It was then I realized cleaning is not a meaningless task. (I also realized I couldn’t clean other peoples homes for a living). Because if you don’t clean up after yourself, eventually someone else is going to have to do it or you have to do it and it will be horrible.

I also thought about my parent’s house. Some day we will have one hell of a time cleaning the place out. If they collectively spent one hour a week cleaning since they got married, I wouldn’t feel this overwhelming urge to light a match and walk away from it when they are gone.

At times it may feel like a waste of time to clean, but it will really help save time in the long run. It’s easier to maintain a fairly clean house than to dig yourself out later.

Too bad the house doesn’t clean itself. I thought we were supposed to have robots that do everything for us by now. The future I thought we would have as a kid is at times rather disappointing. Ahhhh, oh well. Time to go paint.

The full story…coming soon

I got invited into the popular group once in middle school. They gave me a handful of candy. I threw it away.

I could never bring them to my house anyway. The outside of the house was brick, big and beautiful. But inside was another story altogether. I couldn’t do slumber parties and sleepovers.

My dad roamed the house in his underwear. He answered the door that way. On occasion, he mowed the lawn that way. Sometimes he would even get the mail that way. The truth is that he was more interested in porn than his own wife and kids. He never hugged me, held me, or told me that everything would be okay. Maybe it was a good thing he had an aversion to touching me.

Our house was a hoarder’s paradise. Piles of magazines and papers littered all seating surfaces, our table, and floors. My mom hoarded food so there was always rotting food in the fridge. There were cupboards full of food, a fruit cellar, freezer upon freezer, refrigerator upon refrigerator. But we knew the newest food was always in bags on the dining room floor. There was always a stack of unwashed dishes on the counter full of you guessed it rotten food. The whiff of rot hit you as soon as you entered the door.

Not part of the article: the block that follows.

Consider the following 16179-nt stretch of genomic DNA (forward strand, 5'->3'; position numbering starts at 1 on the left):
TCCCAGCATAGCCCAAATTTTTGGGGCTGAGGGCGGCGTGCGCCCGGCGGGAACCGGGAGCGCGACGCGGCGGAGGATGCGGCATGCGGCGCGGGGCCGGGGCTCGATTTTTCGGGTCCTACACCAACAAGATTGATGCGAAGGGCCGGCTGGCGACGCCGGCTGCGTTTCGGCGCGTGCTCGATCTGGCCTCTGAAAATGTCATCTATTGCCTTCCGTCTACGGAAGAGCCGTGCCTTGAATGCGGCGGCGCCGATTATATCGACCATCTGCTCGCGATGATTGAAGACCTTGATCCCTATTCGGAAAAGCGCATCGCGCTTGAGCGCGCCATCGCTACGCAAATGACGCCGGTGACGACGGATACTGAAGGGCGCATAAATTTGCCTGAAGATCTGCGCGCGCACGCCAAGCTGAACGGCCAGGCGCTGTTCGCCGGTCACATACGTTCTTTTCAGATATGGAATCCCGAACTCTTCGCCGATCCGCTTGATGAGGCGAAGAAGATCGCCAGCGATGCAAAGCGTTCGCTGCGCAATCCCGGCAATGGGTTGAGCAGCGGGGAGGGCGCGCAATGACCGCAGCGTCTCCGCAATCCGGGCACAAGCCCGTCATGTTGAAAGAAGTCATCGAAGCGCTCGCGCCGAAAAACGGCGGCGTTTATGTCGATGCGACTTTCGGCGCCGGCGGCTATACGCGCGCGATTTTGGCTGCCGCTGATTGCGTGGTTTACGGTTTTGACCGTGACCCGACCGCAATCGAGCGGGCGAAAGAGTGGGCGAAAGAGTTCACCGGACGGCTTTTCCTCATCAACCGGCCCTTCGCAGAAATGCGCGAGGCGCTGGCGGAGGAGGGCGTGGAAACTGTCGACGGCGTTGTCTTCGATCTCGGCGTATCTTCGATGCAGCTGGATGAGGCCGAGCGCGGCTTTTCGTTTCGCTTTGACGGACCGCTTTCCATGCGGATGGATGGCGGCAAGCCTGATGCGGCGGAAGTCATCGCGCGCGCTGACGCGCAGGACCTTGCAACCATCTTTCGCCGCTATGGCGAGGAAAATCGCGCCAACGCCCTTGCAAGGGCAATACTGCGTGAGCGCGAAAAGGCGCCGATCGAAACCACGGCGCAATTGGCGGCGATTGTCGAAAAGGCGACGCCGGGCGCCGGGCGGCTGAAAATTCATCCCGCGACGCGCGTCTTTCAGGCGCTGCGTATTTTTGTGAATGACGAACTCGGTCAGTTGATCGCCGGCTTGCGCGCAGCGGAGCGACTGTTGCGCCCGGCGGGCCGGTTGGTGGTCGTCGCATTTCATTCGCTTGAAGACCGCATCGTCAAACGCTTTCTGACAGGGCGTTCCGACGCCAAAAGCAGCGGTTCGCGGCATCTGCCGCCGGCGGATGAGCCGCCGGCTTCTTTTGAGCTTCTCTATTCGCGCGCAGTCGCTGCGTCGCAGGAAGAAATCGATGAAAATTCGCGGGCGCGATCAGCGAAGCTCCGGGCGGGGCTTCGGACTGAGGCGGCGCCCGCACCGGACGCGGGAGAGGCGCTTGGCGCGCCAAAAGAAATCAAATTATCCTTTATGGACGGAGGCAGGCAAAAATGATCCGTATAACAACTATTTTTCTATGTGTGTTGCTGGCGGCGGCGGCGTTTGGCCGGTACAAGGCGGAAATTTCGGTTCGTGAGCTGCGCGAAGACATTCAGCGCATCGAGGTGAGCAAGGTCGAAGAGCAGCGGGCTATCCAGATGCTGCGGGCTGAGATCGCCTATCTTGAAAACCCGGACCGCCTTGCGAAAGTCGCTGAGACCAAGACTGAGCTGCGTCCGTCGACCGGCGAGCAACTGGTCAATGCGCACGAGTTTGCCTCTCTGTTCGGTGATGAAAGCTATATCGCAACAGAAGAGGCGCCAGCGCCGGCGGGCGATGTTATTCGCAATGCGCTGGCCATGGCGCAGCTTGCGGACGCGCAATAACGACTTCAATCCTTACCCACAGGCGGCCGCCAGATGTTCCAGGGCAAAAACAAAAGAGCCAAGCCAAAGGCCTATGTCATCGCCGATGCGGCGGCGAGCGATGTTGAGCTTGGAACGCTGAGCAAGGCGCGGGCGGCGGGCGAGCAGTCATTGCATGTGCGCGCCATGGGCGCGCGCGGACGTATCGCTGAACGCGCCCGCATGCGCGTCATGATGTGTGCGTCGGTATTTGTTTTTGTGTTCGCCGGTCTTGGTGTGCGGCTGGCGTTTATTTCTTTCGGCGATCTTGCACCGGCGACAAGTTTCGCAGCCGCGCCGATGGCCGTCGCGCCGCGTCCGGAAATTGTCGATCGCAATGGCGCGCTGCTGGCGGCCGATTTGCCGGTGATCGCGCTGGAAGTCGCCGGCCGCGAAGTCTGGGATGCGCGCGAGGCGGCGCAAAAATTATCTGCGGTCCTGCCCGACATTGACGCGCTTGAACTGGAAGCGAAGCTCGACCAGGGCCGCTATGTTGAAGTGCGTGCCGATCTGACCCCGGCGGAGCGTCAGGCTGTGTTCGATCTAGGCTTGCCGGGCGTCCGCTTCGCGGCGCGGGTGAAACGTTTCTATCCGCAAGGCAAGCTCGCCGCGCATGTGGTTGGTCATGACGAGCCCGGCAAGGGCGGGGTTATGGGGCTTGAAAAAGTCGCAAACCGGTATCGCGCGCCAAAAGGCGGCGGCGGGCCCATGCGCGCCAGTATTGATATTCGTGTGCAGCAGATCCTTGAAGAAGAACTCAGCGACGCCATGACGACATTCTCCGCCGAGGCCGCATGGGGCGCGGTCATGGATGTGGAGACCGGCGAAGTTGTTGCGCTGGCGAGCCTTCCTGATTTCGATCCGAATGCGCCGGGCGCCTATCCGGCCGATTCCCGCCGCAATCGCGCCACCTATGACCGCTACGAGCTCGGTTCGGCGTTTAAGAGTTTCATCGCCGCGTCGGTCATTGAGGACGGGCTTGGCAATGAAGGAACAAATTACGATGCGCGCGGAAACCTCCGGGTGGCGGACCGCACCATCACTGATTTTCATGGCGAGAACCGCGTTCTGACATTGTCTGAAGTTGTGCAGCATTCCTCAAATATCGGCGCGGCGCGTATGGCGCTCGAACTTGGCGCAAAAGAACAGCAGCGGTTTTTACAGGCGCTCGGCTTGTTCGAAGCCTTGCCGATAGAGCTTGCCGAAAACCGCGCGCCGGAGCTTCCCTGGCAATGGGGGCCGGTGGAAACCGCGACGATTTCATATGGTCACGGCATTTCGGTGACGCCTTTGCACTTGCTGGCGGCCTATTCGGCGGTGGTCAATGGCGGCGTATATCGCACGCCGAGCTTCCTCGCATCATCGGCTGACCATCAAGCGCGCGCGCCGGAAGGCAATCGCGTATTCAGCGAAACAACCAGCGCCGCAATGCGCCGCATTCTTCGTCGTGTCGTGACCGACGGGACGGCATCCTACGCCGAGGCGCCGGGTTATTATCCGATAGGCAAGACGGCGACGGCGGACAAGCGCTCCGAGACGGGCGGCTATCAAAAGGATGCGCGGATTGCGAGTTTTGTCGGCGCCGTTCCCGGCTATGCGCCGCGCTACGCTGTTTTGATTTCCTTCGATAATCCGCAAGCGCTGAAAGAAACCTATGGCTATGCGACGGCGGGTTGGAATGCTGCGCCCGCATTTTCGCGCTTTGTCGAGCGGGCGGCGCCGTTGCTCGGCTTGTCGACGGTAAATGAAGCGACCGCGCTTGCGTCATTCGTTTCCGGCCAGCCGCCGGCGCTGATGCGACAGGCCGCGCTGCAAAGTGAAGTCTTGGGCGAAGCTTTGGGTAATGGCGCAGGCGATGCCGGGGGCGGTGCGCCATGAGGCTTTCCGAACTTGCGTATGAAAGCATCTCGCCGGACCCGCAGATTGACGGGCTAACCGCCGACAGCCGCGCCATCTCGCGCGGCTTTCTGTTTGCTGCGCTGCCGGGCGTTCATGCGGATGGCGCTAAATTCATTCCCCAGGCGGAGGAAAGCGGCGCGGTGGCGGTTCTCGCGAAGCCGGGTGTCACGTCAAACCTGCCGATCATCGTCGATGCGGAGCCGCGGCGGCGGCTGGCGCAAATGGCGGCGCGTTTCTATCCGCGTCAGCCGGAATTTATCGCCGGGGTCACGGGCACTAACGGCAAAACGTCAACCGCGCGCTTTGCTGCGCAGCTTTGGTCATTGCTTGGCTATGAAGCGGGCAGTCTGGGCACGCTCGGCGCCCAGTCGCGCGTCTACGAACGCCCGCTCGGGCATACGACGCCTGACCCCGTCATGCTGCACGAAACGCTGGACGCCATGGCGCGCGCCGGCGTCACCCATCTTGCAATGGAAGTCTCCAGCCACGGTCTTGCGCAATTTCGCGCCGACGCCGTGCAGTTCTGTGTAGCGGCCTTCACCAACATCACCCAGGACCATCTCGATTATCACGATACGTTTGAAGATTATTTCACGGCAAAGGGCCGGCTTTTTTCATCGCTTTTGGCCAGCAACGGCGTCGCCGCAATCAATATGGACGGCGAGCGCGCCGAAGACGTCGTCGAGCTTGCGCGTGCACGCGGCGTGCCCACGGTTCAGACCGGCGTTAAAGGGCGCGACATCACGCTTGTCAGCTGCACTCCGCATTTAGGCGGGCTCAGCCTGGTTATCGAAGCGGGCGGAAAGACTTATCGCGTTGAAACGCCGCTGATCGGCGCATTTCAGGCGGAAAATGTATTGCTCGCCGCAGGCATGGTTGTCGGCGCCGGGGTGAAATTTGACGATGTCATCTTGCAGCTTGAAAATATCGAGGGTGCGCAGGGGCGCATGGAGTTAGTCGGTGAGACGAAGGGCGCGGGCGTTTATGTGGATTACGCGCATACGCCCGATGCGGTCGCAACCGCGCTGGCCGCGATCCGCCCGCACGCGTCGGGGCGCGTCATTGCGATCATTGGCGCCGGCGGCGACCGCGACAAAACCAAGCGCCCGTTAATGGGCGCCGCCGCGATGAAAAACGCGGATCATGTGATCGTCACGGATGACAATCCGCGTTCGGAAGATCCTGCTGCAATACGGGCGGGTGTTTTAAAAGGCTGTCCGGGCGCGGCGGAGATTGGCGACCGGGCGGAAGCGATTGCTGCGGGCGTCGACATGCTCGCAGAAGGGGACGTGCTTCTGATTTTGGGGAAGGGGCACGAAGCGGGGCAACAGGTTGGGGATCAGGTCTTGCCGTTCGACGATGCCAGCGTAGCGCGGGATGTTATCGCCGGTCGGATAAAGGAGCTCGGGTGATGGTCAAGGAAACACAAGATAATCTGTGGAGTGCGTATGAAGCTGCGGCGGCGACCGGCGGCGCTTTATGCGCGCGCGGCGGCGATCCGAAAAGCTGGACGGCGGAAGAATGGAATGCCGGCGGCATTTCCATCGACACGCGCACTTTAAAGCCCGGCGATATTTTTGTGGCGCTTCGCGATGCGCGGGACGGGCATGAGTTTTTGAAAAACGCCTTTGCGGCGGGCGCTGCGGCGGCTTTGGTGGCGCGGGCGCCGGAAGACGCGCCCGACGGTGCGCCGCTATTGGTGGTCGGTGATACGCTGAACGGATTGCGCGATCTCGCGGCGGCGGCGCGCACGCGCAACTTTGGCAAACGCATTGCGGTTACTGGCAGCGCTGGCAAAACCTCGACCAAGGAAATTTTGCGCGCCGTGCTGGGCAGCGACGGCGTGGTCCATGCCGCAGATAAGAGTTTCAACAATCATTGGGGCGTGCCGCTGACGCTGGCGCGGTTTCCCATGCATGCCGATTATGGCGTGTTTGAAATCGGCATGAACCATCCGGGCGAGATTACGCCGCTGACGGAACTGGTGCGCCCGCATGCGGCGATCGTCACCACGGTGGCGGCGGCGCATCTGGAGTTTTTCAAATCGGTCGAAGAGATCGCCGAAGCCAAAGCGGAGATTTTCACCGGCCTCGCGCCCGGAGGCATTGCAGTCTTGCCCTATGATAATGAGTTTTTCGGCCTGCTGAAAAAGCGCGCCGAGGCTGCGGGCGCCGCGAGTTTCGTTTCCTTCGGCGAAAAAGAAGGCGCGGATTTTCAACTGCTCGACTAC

If that wasn’t bad enough, there was always pee on the bathroom floor and a dirty sink. My dad was a greasy guy in more ways than one. He rarely showered and criticized us for showering daily as if we were the strange ones. My dad didn’t brush his teeth but wiped them on the hand towel so I always had to strategically plan where to dry my hands in a spot I thought would be the cleanest. I don’t know how I ever survived the 8th grade hand washing compulsion.

Then there was my brother Matt. He was the school ‘retard’. That’s what my classmates called him anyway as they mocked his bizarre behaviors. He heard voices that told him to attack other children and he listened. He ruled our house and my mother bowed down to him. Anything for Matt. Never mind her three other kids.

We had crazy rules to live by for the sake of Matt. For example, no one could come into our house that was wearing perfume. That is why you could find me before middle school started ratting my hair in the middle school bathroom along with the girls that changed their clothes into outfits not allowed out of the house. My unscented hairspray had too much scent. For awhile we had to brush our teeth with peroxide and baking soda. We had to shut the windows if there was an east wind blowing auto exhaust fumes into our house. We didn’t have A/C back then. My mom even took down her brand new curtains because of the formaldehyde and hung old blankets on the windows. We had to take shelter if a neighbor was spraying his fields. The air purifier ran constantly. But none of those things stopped the voices or the attacks.

So you can see I had to reject the popular kids before they had the chance to reject me. I hand selected a few close friends but in the end I lost them anyway because of Matt.

I hated my life. I didn’t belong. To make matters worse, kids looked at the outside of my big brick house and thought I was richer than they were. In high school I drove a bright red Firebird. I was an exceptionally beautiful child voted most likely to be a supermodel by the graduating class which did nothing to help me fit in when boyfriends of potential friends flirted with me. People envied and hated me for the things they saw outside. Things that I didn’t have any control over. In a heartbeat I would’ve given it up to just have a normal healthy family.